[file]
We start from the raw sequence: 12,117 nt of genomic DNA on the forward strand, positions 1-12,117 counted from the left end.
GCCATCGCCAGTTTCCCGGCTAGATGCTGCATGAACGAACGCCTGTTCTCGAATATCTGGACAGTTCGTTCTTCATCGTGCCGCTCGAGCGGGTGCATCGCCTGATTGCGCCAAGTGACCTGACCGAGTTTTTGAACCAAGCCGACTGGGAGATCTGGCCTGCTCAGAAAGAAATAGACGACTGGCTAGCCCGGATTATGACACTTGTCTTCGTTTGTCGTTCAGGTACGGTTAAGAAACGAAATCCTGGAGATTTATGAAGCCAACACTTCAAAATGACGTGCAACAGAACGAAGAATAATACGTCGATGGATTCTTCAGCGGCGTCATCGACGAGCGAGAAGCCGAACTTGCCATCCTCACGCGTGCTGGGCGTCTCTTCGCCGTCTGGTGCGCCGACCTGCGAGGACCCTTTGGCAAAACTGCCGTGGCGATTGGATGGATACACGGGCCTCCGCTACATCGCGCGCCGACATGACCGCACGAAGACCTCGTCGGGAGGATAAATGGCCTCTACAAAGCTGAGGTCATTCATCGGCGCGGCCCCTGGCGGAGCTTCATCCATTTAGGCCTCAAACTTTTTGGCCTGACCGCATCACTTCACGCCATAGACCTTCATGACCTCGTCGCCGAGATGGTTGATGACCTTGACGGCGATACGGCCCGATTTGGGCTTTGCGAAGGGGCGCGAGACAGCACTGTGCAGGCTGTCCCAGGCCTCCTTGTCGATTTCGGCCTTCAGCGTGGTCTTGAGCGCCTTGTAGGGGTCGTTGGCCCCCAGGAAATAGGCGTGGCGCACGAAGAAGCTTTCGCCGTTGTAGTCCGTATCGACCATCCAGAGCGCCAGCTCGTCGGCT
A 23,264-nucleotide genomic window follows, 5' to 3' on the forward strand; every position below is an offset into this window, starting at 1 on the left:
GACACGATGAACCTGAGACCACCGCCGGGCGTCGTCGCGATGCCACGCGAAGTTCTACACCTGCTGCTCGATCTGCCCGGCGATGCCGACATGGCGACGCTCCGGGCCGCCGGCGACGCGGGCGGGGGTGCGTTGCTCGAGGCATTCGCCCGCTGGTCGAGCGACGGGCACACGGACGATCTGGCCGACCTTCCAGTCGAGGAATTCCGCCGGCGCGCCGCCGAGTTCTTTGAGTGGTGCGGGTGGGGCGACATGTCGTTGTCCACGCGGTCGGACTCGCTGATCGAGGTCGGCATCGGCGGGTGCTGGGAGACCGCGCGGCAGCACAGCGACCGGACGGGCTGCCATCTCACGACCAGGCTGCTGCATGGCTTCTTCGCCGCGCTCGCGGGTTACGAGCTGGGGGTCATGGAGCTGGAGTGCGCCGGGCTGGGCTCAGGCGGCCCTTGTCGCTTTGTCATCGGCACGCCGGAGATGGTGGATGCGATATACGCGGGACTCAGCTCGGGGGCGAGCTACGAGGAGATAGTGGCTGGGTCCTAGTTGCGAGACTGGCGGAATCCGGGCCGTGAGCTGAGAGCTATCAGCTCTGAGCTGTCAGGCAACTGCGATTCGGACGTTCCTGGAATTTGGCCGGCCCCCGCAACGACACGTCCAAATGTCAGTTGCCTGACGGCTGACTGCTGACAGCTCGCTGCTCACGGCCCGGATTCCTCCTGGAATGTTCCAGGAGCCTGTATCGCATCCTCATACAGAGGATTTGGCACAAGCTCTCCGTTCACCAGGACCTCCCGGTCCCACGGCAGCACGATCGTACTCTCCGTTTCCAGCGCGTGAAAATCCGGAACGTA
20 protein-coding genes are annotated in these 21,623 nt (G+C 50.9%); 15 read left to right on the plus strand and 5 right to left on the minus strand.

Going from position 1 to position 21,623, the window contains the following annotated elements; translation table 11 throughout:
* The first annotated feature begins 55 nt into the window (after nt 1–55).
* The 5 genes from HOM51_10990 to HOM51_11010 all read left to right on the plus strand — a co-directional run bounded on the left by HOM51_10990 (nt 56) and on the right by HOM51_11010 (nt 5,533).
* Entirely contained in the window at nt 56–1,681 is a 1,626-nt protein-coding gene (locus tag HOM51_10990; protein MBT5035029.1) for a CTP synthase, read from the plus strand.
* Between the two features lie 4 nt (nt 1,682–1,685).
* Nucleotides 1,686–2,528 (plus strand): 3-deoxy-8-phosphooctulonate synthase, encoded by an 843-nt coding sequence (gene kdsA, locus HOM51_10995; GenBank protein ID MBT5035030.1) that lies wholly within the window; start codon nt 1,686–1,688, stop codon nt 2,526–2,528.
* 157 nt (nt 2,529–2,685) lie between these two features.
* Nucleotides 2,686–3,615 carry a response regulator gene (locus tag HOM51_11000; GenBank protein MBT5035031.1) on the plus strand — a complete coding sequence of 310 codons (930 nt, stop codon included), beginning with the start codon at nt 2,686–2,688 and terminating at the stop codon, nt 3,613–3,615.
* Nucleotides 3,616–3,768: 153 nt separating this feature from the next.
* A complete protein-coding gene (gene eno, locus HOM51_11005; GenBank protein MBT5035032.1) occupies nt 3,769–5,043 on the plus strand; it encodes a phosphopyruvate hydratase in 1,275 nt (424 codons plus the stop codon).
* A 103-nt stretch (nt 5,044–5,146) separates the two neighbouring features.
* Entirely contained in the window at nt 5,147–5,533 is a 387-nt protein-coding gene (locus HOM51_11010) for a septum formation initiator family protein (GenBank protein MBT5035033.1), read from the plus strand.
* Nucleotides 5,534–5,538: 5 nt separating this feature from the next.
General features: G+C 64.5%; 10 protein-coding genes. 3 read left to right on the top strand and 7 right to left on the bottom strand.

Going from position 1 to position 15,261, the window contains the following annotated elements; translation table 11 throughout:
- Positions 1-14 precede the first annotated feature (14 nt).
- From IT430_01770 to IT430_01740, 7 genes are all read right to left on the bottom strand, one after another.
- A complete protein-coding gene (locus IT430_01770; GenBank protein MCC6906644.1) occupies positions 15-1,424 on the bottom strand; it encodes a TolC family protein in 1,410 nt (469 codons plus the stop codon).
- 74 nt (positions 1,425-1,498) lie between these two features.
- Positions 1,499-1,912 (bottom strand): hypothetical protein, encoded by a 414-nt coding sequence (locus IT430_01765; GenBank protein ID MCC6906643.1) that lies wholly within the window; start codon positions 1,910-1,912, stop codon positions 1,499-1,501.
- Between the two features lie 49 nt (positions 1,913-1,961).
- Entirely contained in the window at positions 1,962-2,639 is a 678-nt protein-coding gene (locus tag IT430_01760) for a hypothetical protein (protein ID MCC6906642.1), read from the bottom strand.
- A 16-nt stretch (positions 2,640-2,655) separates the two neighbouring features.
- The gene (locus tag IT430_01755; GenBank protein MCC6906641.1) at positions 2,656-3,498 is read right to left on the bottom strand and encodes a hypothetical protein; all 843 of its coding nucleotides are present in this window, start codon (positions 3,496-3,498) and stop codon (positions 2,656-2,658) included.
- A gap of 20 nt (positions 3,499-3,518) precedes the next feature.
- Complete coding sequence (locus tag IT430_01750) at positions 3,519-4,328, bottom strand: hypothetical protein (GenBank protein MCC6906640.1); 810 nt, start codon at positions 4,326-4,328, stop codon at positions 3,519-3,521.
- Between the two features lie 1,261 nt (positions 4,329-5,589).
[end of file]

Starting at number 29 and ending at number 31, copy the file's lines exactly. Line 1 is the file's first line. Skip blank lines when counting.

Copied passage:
- The gene (locus tag IT430_01755; GenBank protein MCC6906641.1) at positions 2,656-3,498 is read right to left on the bottom strand and encodes a hypothetical protein; all 843 of its coding nucleotides are present in this window, start codon (positions 3,496-3,498) and stop codon (positions 2,656-2,658) included.
- A gap of 20 nt (positions 3,499-3,518) precedes the next feature.
- Complete coding sequence (locus tag IT430_01750) at positions 3,519-4,328, bottom strand: hypothetical protein (GenBank protein MCC6906640.1); 810 nt, start codon at positions 4,326-4,328, stop codon at positions 3,519-3,521.